There are 4 million Syrian refugees but the UK has helped fewer than 7,000

A duty to protect refugees is enshrined in our domestic law


On Friday and Saturday our news channels relayed images of chaos at the Greece-Macedonia border. These events follow more tragedies in the Mediterranean this week and scenes of young men trying to scale the security fences that surround the port and Eurotunnel at Calais.

Almost all sectors of the press referred to these people as migrants. Yes, they are migrants, in that they were attempting to migrate. But most of those assembled at the Greek border and perhaps the majority in Italy, Greece and at Calais belong to a specific sub-group – forced migrants or refugees.  

Almost all of those who gathered at the Greece-Macedonia border were Syrians. Most of them didn’t want to make this journey at all, and would rather have stayed at home, but they couldn’t.

It is now time that western governments admitted that we are facing a global refugee crisis. In June, the UN High Commissioner for Refugees (UNHCR) published its annual refugee survey. Its data showed that forced displacement was at its highest level ever recorded – more than at the end of the Second World War or the partition of India.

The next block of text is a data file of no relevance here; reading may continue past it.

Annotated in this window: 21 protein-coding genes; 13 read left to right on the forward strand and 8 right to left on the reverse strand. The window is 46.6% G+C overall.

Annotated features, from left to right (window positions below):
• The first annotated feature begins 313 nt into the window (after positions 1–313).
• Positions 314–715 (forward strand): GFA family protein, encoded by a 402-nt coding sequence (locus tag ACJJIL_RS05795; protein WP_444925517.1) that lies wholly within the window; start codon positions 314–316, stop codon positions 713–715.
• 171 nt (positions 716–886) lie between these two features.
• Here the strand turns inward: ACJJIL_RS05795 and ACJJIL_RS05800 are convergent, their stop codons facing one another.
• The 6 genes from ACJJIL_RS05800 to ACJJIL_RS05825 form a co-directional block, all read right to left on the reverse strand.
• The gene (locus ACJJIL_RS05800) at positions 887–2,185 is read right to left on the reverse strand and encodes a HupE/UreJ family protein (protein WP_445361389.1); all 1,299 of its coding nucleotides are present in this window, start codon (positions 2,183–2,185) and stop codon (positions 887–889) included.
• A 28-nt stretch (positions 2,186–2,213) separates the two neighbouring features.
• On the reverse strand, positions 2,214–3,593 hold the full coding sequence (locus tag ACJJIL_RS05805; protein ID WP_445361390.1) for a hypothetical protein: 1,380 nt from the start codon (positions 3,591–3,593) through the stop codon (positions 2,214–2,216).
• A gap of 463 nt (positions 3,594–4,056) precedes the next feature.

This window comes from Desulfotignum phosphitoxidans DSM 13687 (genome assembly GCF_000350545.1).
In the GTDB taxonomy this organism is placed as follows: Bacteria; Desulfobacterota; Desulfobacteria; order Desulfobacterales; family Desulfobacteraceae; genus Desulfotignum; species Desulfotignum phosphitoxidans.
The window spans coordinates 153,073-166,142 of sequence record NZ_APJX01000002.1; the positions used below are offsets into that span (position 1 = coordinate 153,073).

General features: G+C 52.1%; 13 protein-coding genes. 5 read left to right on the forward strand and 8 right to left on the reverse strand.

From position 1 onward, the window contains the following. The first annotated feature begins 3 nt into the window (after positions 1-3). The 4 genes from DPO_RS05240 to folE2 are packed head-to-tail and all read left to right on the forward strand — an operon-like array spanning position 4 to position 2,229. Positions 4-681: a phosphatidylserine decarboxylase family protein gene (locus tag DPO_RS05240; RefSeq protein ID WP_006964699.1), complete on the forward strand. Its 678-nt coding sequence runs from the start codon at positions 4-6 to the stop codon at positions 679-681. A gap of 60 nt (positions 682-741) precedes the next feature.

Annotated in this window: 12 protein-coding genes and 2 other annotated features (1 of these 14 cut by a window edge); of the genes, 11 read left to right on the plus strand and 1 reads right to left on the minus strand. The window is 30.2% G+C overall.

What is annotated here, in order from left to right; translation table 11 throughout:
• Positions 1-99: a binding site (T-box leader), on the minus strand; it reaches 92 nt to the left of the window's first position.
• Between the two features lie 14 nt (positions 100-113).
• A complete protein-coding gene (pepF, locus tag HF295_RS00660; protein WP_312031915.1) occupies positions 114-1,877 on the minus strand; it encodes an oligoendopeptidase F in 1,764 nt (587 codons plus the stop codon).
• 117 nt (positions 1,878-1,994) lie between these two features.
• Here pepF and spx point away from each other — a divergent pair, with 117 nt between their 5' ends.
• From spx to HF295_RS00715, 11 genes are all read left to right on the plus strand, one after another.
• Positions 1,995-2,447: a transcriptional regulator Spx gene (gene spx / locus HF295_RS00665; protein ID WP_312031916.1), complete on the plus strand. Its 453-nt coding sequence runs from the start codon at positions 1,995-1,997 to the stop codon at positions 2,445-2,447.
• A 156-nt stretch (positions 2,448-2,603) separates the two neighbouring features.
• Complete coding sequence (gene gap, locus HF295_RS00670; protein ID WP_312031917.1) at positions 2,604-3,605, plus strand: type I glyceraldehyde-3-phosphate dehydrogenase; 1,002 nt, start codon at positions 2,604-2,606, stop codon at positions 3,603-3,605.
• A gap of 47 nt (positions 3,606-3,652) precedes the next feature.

The number of forced migrants (asylum-seekers, refugees and internally displaced people (IDPs)) at the end of 2014 had risen to a 59.5 million compared to 51.2 million a year earlier and 37.5 million in 2004.

The war in Syria is one of the main reasons why global refugee numbers have increased. Today, about 7.6 million Syrians are internally displaced and a further 4 million are refugees, mostly in Turkey (1.8 million), Lebanon (1.2 million), Jordan (650,000) and Iraq, with 250,000 Syrian refugees in addition to its own displaced citizens.

Although many more Syrians have tried to enter EU countries in recent months, their numbers in Europe are small compared with these four Middle Eastern countries. Since the conflict began Germany has admitted the largest number of Syrian asylum-seekers – 41,000 in 2014 alone – followed by Sweden and Denmark. The UK has taken in about 220 programme refugees evacuated from the region and a further 6,000 asylum-seekers who have made their own way here.